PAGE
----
For this reason, we need to let go.  To the extent that we are willing to let go of our security and our needs, to that extent we will find life challenging and exciting.  But we can let go only if, like Jesus, we withdraw daily and often to re-examine our motives for doing things.  Prayer helps us to keep our perspectives right and prevent us from settling down to our neat concepts about God and life and our daily living.  Indeed, when things are getting too comfortable for us, perhaps, it is time for us to change.  In a nutshell, the Good News can retain its vigour and power only when we realize that we are pilgrims along the way.  Like Jesus, we must always move on in life, for that is the very nature of life and our calling.

Written by The Most Rev William Goh
Roman Catholic Archbishop of Singapore
© All Rights Reserved

Pope’s Morning Homily: Be Prepared If Lord Comes Like a ‘Thief in the Night’

http://www.zenit.org/en/articles/pope-s-morning-homily-be-prepared-if-lord-comes-like-a-thief-in-the-night

Christians are to comfort each other through good works and kind words and not with useless chatter.

In his first public daily Mass at his residence since his summer break, Francis called on Catholics to realize our God lives and will come to find us, and therefore, to live accordingly, reported Vatican Radio.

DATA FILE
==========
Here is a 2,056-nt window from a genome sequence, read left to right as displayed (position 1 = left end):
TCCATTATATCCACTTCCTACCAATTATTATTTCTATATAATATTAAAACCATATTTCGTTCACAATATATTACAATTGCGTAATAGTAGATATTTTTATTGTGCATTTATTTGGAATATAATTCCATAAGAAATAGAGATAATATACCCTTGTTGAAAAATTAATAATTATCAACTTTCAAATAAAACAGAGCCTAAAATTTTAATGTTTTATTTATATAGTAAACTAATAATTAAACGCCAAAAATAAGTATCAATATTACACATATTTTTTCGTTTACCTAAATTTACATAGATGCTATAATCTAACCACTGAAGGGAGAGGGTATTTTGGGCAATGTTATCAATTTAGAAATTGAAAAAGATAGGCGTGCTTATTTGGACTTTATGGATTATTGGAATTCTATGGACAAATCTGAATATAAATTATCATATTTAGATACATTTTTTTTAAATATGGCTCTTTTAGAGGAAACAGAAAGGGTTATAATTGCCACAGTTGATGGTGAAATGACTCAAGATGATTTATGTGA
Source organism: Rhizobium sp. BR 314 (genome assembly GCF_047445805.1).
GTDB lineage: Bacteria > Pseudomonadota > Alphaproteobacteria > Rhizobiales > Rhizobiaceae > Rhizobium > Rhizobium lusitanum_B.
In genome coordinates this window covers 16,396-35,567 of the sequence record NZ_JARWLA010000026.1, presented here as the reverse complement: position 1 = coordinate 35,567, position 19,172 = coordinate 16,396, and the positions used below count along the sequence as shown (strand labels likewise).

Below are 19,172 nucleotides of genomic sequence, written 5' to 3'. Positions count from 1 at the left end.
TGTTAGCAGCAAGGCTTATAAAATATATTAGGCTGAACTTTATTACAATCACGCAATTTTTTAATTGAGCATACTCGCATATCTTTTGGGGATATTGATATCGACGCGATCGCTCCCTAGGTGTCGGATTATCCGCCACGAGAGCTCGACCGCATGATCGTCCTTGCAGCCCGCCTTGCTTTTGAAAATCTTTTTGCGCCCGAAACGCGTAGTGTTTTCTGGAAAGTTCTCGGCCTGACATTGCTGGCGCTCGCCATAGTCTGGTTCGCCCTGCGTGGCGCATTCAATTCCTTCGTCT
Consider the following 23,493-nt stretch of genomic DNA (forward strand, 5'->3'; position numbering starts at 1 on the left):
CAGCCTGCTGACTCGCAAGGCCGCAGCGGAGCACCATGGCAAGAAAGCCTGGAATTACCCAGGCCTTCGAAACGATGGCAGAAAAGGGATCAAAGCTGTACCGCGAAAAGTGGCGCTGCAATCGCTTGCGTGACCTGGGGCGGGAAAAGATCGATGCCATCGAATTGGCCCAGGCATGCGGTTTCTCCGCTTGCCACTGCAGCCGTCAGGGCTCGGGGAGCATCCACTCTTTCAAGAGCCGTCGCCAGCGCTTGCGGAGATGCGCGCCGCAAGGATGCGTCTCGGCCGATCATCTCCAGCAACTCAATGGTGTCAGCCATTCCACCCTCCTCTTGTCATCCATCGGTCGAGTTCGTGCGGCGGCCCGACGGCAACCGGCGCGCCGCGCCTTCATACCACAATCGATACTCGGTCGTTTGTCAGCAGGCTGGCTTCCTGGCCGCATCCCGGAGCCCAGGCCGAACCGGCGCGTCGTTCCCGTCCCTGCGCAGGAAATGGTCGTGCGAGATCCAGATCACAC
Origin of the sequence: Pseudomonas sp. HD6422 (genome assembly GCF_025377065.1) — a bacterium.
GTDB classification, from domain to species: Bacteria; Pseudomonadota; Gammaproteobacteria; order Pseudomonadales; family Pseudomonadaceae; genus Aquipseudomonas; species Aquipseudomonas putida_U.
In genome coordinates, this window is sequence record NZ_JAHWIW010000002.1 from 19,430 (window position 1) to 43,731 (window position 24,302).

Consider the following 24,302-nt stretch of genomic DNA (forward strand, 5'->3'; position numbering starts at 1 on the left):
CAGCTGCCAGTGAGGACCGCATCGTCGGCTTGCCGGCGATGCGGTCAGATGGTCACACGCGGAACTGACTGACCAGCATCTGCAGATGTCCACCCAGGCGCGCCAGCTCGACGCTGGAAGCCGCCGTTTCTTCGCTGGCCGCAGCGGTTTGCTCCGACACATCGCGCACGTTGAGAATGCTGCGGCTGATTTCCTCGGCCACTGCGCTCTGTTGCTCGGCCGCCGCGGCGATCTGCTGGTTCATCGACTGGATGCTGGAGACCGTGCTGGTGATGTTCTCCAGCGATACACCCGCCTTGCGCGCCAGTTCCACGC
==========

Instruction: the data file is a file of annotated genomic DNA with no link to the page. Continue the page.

In the responsorial psalm, the Pope noted how we repeat the words, ‘I am sure I will see the Lord’s goodness in the land of the living,’ and then posed a question to those present.

“Are you certain you will see the Lord?” he asked.

Like Job, Francis said, despite many misadventures, we are to firmly believe we’ll see Christ with our own eyes and let this give us hope.

“It’s true, He will come to judge and when we go to the Sistine (Chapel) we see that beautiful scene of the Last Judgement,” the Pope said. “But we must also believe that He will come to find me because I see Him with my eyes, I embrace Him and am always with Him.  This is the hope that the Apostle Paul tells us to explain to others through our life, to give witness to hope.  This is the true comfort, this is the true certainty: ‘I am sure I will see the Lord’s kindness.'”

In today’s letter to the Thessalonians, St. Paul encourages early Christians to let hope grow in their hearts until the final day in which they meet him, the Pope recalled. Francis stressed how the Apostle also warned that this day could arrive without warning, like a “thief in the night.”